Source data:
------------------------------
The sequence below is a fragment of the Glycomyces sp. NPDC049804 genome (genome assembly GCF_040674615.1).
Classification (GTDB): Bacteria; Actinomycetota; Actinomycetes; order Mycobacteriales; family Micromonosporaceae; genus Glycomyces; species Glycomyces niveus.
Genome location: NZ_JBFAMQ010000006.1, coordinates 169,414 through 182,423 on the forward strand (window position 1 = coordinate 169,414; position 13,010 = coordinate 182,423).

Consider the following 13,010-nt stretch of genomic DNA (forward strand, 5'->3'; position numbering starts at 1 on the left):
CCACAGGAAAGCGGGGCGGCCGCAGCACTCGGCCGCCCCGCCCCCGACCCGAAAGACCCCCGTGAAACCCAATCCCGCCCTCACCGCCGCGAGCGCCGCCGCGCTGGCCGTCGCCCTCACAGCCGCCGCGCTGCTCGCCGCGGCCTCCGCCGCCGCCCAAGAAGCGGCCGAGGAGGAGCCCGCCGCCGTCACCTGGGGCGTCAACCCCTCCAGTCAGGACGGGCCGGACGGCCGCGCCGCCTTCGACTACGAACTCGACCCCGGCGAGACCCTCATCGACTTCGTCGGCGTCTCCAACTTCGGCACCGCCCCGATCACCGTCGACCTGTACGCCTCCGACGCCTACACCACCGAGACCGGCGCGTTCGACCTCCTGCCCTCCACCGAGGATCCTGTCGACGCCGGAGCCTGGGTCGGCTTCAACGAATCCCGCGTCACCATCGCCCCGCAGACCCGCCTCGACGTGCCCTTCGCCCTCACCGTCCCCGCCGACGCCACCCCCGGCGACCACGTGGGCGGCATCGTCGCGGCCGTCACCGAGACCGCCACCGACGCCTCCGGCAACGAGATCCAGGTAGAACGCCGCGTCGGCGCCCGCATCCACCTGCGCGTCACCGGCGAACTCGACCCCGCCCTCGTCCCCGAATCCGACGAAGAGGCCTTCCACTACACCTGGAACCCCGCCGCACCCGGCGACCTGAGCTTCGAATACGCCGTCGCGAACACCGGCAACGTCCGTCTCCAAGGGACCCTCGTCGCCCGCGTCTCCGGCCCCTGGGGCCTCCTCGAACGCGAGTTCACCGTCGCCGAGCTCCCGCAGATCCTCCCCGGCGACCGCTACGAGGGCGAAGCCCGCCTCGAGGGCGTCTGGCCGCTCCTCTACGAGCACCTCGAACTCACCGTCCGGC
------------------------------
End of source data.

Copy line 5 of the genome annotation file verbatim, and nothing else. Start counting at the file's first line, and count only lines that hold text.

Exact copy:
CCACAGGAAAGCGGGGCGGCCGCAGCACTCGGCCGCCCCGCCCCCGACCCGAAAGACCCCCGTGAAACCCAATCCCGCCCTCACCGCCGCGAGCGCCGCCGCGCTGGCCGTCGCCCTCACAGCCGCCGCGCTGCTCGCCGCGGCCTCCGCCGCCGCCCAAGAAGCGGCCGAGGAGGAGCCCGCCGCCGTCACCTGGGGCGTCAACCCCTCCAGTCAGGACGGGCCGGACGGCCGCGCCGCCTTCGACTACGAACTCGACCCCGGCGAGACCCTCATCGACTTCGTCGGCGTCTCCAACTTCGGCACCGCCCCGATCACCGTCGACCTGTACGCCTCCGACGCCTACACCACCGAGACCGGCGCGTTCGACCTCCTGCCCTCCACCGAGGATCCTGTCGACGCCGGAGCCTGGGTCGGCTTCAACGAATCCCGCGTCACCATCGCCCCGCAGACCCGCCTCGACGTGCCCTTCGCCCTCACCGTCCCCGCCGACGCCACCCCCGGCGACCACGTGGGCGGCATCGTCGCGGCCGTCACCGAGACCGCCACCGACGCCTCCGGCAACGAGATCCAGGTAGAACGCCGCGTCGGCGCCCGCATCCACCTGCGCGTCACCGGCGAACTCGACCCCGCCCTCGTCCCCGAATCCGACGAAGAGGCCTTCCACTACACCTGGAACCCCGCCGCACCCGGCGACCTGAGCTTCGAATACGCCGTCGCGAACACCGGCAACGTCCGTCTCCAAGGGACCCTCGTCGCCCGCGTCTCCGGCCCCTGGGGCCTCCTCGAACGCGAGTTCACCGTCGCCGAGCTCCCGCAGATCCTCCCCGGCGACCGCTACGAGGGCGAAGCCCGCCTCGAGGGCGTCTGGCCGCTCCTCTACGAGCACCTCGAACTCACCGTCCGGC